Cole Haan Lunargrands: A step forward or backward?

The Cole Haan Lunargrands: A step forward or backward?

Nike sole + Cole Haan upper. Bizarre? Yes. Cool? Absolutely.

Nike bought Cole Haan in 1988. They have had iterations of Nike technology in dress shoes starting with “Nike Air” in loafers in 2000. This collaboration history eventually led to the Lunargrand. Nike has been working on the “Lunar” foam technology for sometime and first brought it to their athletic shoes in 2008. The Cole Haan Lunargrands were introducted in February of 2012 and to my knowledge are the first usage of the Lunar foam outside of the main Nike brand.

(As a side note, I’m not sure many collaborations are still in the pipeline. In a February interview with Cole Haan VP, Phil Russo, he told Sneaker Freaker, “Wait till you see what we’re working on for 2013.” However in May, Nike announced its intention to sell Cole Haan and Umbro to focus more on the Nike brand. So who knows what the future holds for these types of mash-ups.)

I tend to be more traditional minded so I usually steer clear of these cross-function mash-ups. I used to turn my nose up at the Cole Haan “Air” offerings. Dress shoes are dress shoes and tennis shoes are tennis shoes, right?

Cole Haan Lunargrand descriptions

From the Cole Haan Lunargrand launch page

The Lunargrands seem to transcend this mindsight and prove that equal parts Nike and Cole Haan can actually work. Bloggers have been eating them up and through some personal mental gymnastics (I need dress shoes with more comfort and traction for plant and site visits, right?), I decided to pick up a pair from the SoHo store while in NYC this past June.

So far I’m quite pleased. I shied away from more athletic inspired colors (gray + yellow) and decided on a traditional “milkshake” suede and red sole. Compared to Cole Haan’s other offerings these are downright stealthy, which I prefer.

My Lunargrands, Milkshake suede with red sole

The first thing I noticed about these guys is the weight. They are incredibly light. I don’t own any recent Nike sneakers but I imagine they really don’t feel any different. The flexibility is far beyond even the most broken in pair of loafers. They worked well for walking around NYC and they also served me well on a recent trip to Toronto. If you want to feel like you’re wearing sneakers but don’t want to look like it, then these are the shoes for you. But I suppose that has been the point of all the “Air” collaborations over the years right?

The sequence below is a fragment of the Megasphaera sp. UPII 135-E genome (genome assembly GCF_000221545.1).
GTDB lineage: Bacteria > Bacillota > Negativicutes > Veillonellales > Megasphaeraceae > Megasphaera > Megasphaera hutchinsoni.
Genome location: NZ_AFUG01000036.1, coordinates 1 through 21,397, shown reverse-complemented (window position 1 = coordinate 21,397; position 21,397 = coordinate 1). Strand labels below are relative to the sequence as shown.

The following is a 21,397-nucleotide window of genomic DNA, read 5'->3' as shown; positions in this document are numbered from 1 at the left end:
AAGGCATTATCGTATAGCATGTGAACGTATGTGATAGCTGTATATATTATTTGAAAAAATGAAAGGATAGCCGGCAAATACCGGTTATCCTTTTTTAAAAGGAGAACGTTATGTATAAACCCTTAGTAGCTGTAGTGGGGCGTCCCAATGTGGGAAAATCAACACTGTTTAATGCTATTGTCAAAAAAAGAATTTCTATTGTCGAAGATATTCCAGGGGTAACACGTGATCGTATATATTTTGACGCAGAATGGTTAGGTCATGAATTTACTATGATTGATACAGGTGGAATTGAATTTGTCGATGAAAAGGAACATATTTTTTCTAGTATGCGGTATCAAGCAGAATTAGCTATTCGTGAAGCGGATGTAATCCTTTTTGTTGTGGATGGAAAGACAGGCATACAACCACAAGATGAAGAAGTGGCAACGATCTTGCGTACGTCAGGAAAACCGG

Florsheim Imperial Wingtips side by side with the lunargrand
Heel comparison

My new Lunargrands side by side with a thrifted pair of Florsheim Imperial wing tips, “gunboats” if you’re in the know. And yes, I know the heel is worn.

That being said, I really didn’t want to like these shoes. As I’ve said before I’m more traditional and don’t really like the cross-function mash-up. I think that leather soled shoes can be quite comfortable if you get a nice pair that are properly fitted. Leather is not always the most traction friendly, sure, but there are plenty of nicely done rubber soled, traditional dress shoes too.

The Lunargrands to me represent the dress down phenomenon but I sadly can’t resist the appeal. They are lightweight. They are comfortable in that familiar way. They were damn nice while I was on my feet all day walking around a manufacturing plant. This leads to a bigger question, is there room for progress in the world of traditional men’s wear? As a materials engineer I’d like to think there is room for new material innovations like the lunar sole but these things will always be relegated to the runway and the world of fashion. The old guard will never accept them but maybe that’s OK.

Traditional gentleman, sometimes progress is a good thing. Just don’t get yellow soles.